Вы находитесь на странице: 1из 28

BENIGN PROSTATIC HYPERTHROPY

Clinical Presentation
Hesitancy Urgency

Frequency
Incomplete bladder

emptying Drippling Decreased stream flow

Physical Examination
Suprapubic area for sign

of bladder distension DRE: Prostate gland size , nodularity , masses, surface, tenderness, anal tone

Ultrasound
The standard first line investigation Increase in volume of the prostate with a calculated volume exceeding 30cc ( (A x B x C)/2 ). The central gland is enlarged, and is hypoechoic or of mixed echogenicity Calcification can be seen both within the hypertrophied gland as well as in the pseudocapsule (representing compressed peripheral zone) Post micturition residual volume is typically elevated.

IVU
The bladder floor can be elevated and the distal ureters

lifiting medially (J-shaped ureters or Fishhook ureters). Chronic bladder outlet obstruction can lead to detrusor hypertrophy , trabecullation and formation of bladder diverticula.

HYSTEROSALPINGOGRAPHY

HYSTEROSALPINGOGRAPHY
The end of 1st week after the menstrual period Empty bladder before investigation Technique :
Patient is placed in the lithotomy position on the

screening table The external os is visualized through a vaginal speculum and is swabbed with a mild antiseptic solution The anterior lip of the cervix is grasped by vulsellum forceps and a cannula is then inserted into the cervical canal

Contrast media : Water soluble non ionic (Iopamiro) 6-10 cc

INDICATIONS
Infertility
Congenital abnormalities of uterus and tubal obstruction

After tubal surgery


Patency & configuration of the Fallopian tubes following surgery

for tubal obstruction After tubal ligation 6 weeks after After ectopic pregnancy

Recurrent abortion
The width and configuration of the internal os and cervical canal

Distortion of the uterine cavity Uterine fibroids

Abnormal uterine bleeding


Fibroids, endometrial polyps, adenomyosis and intrauterine

adhesions

Post-caesarean section
The integrity of the uterine scars following caesarian section

CONTRA-INDICATIONS
Pregnancy Pelvic infection
Salpingitis 6 months before Acute vaginitis Cervicitis

Immediate pre- and postmenstrual phases


Thickened/denuded endometrium venous intravasation Water soluble media obscure adrenal detail

Sensitivity to contrast medium


Antihistamine Corticosteroid

COMPLICATIONS
Pain
Distension of the uterus & Fallopian tubes Peritoneal spillage

Pelvic infection
Acute exacerbation of pre-existing chronic pelvic infection

Haemorrhage
Organic lesion Polyps ,carcinoma,endometrial damage

Allergic phenomena
Urticaria, asthma, laryngeal oedema

Vasovagal attack Venous intravasation

Techniques
After an initial film, 3 to 5 mL of dye should be injected slowly to allow adequate visualization of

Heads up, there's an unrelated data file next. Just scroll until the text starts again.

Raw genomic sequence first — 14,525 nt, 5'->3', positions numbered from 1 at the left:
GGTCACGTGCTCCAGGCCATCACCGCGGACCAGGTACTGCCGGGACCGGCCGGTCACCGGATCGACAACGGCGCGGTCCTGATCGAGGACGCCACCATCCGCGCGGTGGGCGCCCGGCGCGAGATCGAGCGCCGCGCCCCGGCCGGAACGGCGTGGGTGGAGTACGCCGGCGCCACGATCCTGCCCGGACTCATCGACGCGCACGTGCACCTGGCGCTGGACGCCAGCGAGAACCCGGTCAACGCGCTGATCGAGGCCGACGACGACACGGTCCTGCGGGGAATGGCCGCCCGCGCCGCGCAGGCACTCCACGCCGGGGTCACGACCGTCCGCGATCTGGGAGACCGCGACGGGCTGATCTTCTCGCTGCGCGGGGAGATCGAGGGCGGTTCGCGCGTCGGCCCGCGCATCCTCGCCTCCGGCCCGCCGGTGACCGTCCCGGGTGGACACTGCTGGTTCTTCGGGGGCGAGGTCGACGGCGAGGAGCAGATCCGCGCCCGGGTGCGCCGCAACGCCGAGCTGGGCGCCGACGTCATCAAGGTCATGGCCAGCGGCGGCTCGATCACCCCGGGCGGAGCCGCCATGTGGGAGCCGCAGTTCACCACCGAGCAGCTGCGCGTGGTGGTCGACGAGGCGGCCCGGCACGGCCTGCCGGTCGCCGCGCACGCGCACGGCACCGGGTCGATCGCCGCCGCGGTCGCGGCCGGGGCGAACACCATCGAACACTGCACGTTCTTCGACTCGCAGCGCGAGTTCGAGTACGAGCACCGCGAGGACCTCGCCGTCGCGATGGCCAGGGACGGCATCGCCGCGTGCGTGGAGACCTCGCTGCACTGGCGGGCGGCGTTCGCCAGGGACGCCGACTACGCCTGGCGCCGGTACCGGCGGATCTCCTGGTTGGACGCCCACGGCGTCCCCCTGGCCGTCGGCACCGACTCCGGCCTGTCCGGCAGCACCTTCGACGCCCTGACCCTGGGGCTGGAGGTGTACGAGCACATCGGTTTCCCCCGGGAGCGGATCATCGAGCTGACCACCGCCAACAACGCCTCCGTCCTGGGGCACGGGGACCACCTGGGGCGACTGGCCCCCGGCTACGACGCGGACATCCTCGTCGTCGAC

the uterine cavity. A second film is then taken. Cervical traction is often necessary to completely evaluate the uterine cavity. A small acorn tip is preferred over balloon-type catheters because the latter obstructs the visualization of the cavity. After this, another 5 mL is injected to evaluate tubal patency, followed by a third film. A follow-up film is taken to evaluate peritubal adhesions and usually is performed in 10 minutes (using water-soluble media) or 24 hours (using oil-based media).

RADIOLOGICAL ANATOMY

INFERTILITY / HABITUAL ABORTION


Anomalies varying between a completely double vagina, cervix,

and uterus Fibroids Polyps Endometrial hyperplasia Adenomyosis Intrauterine synechia Tubal disease and defect

Hydrosalpinx, nodular salpingitis, tubal occlusion from infection Tubo-ovarian cavities Kinking and adhesions Endometriosis Tubal amputation and closure

Carcinoma of the uterus Cervical lesion : stenosis, polyp, adenomyosis Lesion to internal os : stenosis, polyposis, dilatation or widening,

scarring, extreme spasm Ovarian tumors

UTERINE ABNORMALITY

Uterus didelphys

Unicornuate uterus

Hydrosalpinx

HSG : tubal dilatation, especially of the ampullary portion, with loculation and absent or limited peritoneal spillage of contrast medium

Diverticulosis Isthmica Nodosa

Small diverticula of the Fallopian tubes. The diverticula are up to 2 mm in diameter and are usually situated on a 10-20 mm long segment of the proximal portion of the Fallopian tubes

Tuberculous salpingitis

Calcification in the region of the Fallopian tubes and ovaries, tubal occlusion usually bilateral in isthmic or ampullary portions. On HSG, there may be iiregular or ragged outline of tubal contours due to multiple strictures, giving a beaded or rosary appereance

Fibroid Uterine

Multiple submucosal fibroids are associated with separated filling defects and sometimes gross distortion of the uterine cavity

THANK YOU